Similarly, under Section 499, the communication of an opinion made in good faith about the conduct or character of a public servants in relation to the performance of their duties as public servants, cannot amount to a crime of defamation.

Moreover, laws that restrict the freedom of speech and expression also cause a “chilling effect” by threatening even speech that falls outside the prohibited area of the law. When faced even with a slim prospect of heavy damages or a prison sentence, people may choose to censor themselves.

The limits of reason

For these reasons, it is important that defamation law is subject to the limits placed on law by the fundamental right to freedom of speech and expression. Defamation is among the grounds under which the state may make laws that place reasonable restrictions on this fundamental right. Our constitutional courts therefore, can only strike down a law that restricts this fundamental right in the name of addressing defamation, if they find that the law is not reasonable.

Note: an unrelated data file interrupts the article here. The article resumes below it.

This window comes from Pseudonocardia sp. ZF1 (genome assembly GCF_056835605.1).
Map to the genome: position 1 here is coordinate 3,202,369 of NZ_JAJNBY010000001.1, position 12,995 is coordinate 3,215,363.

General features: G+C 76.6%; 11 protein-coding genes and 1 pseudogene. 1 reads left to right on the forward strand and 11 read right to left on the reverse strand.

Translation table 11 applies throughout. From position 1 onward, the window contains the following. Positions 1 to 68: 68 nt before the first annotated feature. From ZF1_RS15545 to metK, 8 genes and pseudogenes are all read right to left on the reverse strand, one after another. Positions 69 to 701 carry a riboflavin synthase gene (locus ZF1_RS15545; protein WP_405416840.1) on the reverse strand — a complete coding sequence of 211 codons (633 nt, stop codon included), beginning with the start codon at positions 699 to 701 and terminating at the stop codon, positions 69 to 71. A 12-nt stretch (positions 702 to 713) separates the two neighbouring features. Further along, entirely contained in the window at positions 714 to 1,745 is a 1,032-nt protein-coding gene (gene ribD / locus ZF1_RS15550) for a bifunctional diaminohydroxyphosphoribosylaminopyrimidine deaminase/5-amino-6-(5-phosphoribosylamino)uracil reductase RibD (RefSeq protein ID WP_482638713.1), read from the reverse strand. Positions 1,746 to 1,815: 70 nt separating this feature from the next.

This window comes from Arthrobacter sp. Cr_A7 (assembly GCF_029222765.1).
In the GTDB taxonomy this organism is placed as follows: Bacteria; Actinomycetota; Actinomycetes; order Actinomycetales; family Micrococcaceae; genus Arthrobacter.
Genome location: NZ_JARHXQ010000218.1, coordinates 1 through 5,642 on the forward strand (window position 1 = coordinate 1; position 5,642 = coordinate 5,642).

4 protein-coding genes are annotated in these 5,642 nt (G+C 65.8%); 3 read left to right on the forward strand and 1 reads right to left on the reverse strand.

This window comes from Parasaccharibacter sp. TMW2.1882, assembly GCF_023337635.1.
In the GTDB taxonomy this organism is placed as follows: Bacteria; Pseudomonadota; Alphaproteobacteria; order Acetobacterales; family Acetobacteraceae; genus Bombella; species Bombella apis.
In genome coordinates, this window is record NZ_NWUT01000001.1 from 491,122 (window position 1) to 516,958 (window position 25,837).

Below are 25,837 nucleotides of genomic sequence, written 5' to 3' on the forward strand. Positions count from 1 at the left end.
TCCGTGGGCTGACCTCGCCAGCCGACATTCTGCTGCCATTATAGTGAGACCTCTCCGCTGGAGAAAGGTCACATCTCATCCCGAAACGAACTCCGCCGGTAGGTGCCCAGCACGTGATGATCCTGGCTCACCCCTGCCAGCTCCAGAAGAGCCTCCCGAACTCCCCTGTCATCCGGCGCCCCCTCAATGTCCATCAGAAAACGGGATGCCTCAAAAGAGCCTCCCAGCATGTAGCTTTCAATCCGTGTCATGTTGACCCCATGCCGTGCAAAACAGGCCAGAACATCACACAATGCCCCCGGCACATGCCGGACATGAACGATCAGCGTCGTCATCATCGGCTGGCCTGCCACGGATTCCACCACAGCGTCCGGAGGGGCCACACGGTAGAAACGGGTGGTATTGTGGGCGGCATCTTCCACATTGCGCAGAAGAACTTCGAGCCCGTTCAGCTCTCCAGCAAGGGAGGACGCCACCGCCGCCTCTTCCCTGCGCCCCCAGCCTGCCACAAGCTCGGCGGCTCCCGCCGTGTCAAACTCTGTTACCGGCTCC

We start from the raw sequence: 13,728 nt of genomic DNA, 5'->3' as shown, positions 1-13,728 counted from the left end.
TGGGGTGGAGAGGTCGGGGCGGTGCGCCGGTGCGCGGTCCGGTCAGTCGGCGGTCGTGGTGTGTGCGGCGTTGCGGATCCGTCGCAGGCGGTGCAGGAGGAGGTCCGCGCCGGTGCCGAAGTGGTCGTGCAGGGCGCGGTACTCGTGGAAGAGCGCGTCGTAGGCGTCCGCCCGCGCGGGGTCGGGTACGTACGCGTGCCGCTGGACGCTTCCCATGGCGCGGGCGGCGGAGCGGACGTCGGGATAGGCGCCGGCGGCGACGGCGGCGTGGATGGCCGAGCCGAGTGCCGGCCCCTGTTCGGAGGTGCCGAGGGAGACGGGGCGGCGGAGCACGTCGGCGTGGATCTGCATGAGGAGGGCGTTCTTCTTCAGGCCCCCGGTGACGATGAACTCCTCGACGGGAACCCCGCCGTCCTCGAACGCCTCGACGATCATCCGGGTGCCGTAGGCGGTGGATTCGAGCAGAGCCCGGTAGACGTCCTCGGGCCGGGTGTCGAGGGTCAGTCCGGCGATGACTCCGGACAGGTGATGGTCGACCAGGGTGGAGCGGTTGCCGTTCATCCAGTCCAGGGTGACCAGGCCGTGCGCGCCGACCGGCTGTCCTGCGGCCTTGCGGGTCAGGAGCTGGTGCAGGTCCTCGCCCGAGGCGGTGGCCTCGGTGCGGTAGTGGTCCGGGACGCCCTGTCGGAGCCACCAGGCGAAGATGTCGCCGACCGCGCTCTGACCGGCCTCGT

To evaluate the reasonableness of a restriction, judges have to, among other tests, evaluate whether it is the least possible restriction that would overcome the harm that it is intended to address. In relation to Sections 499 and 500 therefore, the Supreme Court will have to look at whether a police investigation, criminal trial, and prison sentence are necessary to overcome the harm posed by defamatory communication. If the Supreme Court finds for instance, that the civil law of defamation is sufficient to protect reputations from unjustified harm, it has to hold that Sections 499 and 500 are unreasonable restrictions on the fundamental right to freedom of speech and expression.